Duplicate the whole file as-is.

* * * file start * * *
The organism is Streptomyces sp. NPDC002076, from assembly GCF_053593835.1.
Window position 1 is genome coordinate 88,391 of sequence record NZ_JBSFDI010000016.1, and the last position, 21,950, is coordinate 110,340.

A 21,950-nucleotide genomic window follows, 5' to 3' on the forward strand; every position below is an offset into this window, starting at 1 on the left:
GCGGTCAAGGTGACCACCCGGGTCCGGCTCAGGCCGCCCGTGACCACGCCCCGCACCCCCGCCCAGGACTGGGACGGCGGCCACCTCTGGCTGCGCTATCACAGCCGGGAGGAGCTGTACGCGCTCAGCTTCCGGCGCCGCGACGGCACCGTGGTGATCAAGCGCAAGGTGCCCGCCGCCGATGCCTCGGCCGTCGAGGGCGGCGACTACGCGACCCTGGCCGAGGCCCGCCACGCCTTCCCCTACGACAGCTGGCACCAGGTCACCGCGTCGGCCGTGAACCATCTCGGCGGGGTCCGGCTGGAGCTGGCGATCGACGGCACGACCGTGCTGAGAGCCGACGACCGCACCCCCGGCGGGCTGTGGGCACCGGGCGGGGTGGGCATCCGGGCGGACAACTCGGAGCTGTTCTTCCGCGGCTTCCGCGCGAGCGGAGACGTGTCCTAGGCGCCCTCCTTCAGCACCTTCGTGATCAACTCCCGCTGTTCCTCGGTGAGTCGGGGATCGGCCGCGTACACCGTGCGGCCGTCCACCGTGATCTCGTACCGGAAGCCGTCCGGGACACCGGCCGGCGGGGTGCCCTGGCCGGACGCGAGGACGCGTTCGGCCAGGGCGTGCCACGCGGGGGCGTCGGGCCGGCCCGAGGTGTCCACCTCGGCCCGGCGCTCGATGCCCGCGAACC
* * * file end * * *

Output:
The organism is Streptomyces sp. NPDC002076, from assembly GCF_053593835.1.
Window position 1 is genome coordinate 88,391 of sequence record NZ_JBSFDI010000016.1, and the last position, 21,950, is coordinate 110,340.

A 21,950-nucleotide genomic window follows, 5' to 3' on the forward strand; every position below is an offset into this window, starting at 1 on the left:
GCGGTCAAGGTGACCACCCGGGTCCGGCTCAGGCCGCCCGTGACCACGCCCCGCACCCCCGCCCAGGACTGGGACGGCGGCCACCTCTGGCTGCGCTATCACAGCCGGGAGGAGCTGTACGCGCTCAGCTTCCGGCGCCGCGACGGCACCGTGGTGATCAAGCGCAAGGTGCCCGCCGCCGATGCCTCGGCCGTCGAGGGCGGCGACTACGCGACCCTGGCCGAGGCCCGCCACGCCTTCCCCTACGACAGCTGGCACCAGGTCACCGCGTCGGCCGTGAACCATCTCGGCGGGGTCCGGCTGGAGCTGGCGATCGACGGCACGACCGTGCTGAGAGCCGACGACCGCACCCCCGGCGGGCTGTGGGCACCGGGCGGGGTGGGCATCCGGGCGGACAACTCGGAGCTGTTCTTCCGCGGCTTCCGCGCGAGCGGAGACGTGTCCTAGGCGCCCTCCTTCAGCACCTTCGTGATCAACTCCCGCTGTTCCTCGGTGAGTCGGGGATCGGCCGCGTACACCGTGCGGCCGTCCACCGTGATCTCGTACCGGAAGCCGTCCGGGACACCGGCCGGCGGGGTGCCCTGGCCGGACGCGAGGACGCGTTCGGCCAGGGCGTGCCACGCGGGGGCGTCGGGCCGGCCCGAGGTGTCCACCTCGGCCCGGCGCTCGATGCCCGCGAACC